Lawmaker asks Ill. Gov. to honor military firefighting certifications
Thirty-eight other states accept firefighting certificates, allowing them to skip most of the fire academy
By Mary Ann Ford
NORMAL, Ill. — Tyson Shultz received two firefighter certifications from the Department of Defense while serving in the U.S. Marine Corps.
But when he joined the Bloomington Fire Department eight years ago, he still was required to go through training again. The nine weeks of training cost Bloomington taxpayers about $17,000. The course is $4,000 and firefighters receive their base pay through training, said BFD training officer Brian Mohr. In addition the city picks up hotel costs and provides a per diem for food.
U.S. Sen. Mark Kirk, R-Illinois, is hoping to change that. Kirk, in Normal Friday and joined by state Sen. Bill Brady and state Rep. Dan Brady, asked Gov. Pat Quinn to issue an executive order adopting a firefighter reciprocity for veterans.
Kirk said if the training is "good enough for the U.S. Navy" it should be good enough for Illinois.
"The Department of Defense invests a substantial amount of money to ensure that these airmen, soldiers, sailors, marines and members of the Coast Guard receive world-class training to carry out life-saving missions across the world," the letter to Quinn states. "These men and women should be able to transfer the skills and certificates they receive during their time in the military to civilian life as easy as possible."
Besides Kirk, the letter is signed by U.S. Reps. Adam Kinzinger, Rodney Davis, Aaron Schock, Randy Hultgren and John Shimkus.
"It's an important initiative for the military and public safety," said Bill Brady, R-Bloomington.
In part of a statement issued Friday afternoon, Quinn's office said "in 2013 the governor issued an executive order that created an inter-agency task force to tackle the issue of military training and state licensure requirements. The task force is reviewing scores of licenses and is already in the process of determining how to grant reciprocity for Illinois' military firefighters who have received a Department of Defense-issued firefighter certification."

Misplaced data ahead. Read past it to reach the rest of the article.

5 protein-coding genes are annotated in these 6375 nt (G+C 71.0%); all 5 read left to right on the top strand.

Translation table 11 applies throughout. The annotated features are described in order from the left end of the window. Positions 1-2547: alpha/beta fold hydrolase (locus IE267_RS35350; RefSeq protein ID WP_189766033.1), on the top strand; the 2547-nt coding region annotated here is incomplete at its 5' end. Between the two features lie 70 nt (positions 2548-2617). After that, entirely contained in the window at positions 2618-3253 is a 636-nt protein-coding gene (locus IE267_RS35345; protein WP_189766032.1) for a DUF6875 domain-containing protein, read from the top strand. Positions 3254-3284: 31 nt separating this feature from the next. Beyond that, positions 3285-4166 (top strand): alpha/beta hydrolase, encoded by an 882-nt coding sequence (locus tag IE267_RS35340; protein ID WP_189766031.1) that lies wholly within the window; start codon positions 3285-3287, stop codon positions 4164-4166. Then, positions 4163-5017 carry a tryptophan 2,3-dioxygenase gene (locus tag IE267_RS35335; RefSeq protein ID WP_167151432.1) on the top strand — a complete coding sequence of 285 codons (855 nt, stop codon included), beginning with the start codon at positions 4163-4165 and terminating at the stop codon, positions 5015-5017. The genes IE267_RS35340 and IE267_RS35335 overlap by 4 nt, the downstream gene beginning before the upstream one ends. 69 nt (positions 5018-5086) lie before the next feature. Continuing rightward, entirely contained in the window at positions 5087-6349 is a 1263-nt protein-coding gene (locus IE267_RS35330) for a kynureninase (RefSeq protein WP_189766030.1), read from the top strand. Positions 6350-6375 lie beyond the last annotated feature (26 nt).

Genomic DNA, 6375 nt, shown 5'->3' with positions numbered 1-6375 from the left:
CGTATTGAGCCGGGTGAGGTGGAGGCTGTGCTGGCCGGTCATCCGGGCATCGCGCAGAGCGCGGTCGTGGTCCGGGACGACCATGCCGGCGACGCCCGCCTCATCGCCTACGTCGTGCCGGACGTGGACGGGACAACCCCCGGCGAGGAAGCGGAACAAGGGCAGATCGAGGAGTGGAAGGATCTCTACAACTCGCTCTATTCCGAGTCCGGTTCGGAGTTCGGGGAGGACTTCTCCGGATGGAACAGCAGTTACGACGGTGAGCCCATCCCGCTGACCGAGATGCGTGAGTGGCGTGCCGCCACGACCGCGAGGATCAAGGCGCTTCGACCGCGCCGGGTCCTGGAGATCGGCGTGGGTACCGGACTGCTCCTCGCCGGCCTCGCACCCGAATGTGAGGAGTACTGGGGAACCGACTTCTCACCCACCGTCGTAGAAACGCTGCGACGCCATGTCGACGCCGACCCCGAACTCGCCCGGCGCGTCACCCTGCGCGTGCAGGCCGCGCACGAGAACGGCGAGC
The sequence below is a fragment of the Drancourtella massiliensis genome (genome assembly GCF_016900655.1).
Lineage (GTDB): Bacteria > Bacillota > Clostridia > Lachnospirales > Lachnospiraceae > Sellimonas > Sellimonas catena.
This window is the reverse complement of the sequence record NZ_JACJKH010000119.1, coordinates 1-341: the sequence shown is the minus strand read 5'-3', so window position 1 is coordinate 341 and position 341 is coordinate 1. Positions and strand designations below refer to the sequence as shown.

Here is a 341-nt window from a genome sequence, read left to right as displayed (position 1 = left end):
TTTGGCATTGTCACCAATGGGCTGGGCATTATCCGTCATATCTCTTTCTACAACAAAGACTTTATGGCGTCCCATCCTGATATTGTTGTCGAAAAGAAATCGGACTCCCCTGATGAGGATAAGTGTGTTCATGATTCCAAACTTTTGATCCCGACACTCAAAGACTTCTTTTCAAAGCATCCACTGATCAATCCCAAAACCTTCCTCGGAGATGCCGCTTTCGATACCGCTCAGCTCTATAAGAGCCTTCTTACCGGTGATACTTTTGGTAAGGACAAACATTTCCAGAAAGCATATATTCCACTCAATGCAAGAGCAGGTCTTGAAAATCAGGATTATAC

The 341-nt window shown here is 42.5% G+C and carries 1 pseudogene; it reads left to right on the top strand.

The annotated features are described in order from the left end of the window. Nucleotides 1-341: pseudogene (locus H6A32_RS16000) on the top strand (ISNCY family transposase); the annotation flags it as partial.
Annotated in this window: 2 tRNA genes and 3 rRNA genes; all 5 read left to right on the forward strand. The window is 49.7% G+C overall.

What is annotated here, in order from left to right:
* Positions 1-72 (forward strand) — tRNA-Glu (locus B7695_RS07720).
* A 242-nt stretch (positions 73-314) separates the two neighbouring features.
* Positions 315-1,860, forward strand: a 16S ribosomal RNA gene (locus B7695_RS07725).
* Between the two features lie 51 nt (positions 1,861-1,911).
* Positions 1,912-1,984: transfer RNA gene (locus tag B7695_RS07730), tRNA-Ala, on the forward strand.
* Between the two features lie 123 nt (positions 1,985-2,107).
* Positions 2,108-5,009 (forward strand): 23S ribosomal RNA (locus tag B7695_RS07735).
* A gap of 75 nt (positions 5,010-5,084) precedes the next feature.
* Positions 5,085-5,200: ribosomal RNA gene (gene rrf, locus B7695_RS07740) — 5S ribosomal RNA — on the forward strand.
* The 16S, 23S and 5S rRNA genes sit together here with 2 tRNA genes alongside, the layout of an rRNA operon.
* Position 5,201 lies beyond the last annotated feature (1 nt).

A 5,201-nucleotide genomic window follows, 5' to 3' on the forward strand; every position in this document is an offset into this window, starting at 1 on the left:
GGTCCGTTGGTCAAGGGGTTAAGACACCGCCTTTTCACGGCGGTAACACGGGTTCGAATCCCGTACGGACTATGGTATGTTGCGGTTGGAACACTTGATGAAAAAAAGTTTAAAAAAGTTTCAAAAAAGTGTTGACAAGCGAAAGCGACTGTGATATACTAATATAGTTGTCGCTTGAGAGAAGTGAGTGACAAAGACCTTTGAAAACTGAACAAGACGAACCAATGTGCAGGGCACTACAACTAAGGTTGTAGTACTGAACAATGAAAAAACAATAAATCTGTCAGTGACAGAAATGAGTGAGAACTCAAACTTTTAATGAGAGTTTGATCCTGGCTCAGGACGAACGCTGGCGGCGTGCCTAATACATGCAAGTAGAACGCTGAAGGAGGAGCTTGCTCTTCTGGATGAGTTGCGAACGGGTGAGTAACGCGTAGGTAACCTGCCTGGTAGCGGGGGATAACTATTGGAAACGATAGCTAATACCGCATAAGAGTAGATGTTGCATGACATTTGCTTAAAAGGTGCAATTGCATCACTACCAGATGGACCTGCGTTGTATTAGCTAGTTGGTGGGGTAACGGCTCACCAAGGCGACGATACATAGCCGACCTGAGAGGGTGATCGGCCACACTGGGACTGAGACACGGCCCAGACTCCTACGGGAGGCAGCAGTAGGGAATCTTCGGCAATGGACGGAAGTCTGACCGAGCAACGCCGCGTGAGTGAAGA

Dan Brady, R-Bloomington, said there are more than 700,000 veterans in Illinois and the state is lagging behind the other 38 states that already offer this reciprocity.
The announcement was made outside the Marriott Hotel and Conference Center where about 500 firefighters were attending the Association of Fire Fighters of Illinois convention. Pat Devaney, president of the AFFI, applauded Kirk's initiative.
"We've had great experience with returning veterans," Devaney said.
He said each fire department has individual training requirements so some additional training might be required even if the reciprocity was enacted by Quinn.
In Shultz' case, he earned firefighter I and firefighter II training as well as aircraft firefighting training in the military. He served in Iraq, Australia and Japan. He also received training in hazardous materials.
"None of it transferred," he said, adding if he was transferred to the BFD station that covers the airport, he would have to undergo another round of aircraft firefighting training under current state rules.
(c)2014 The Pantagraph (Bloomington, Ill.)
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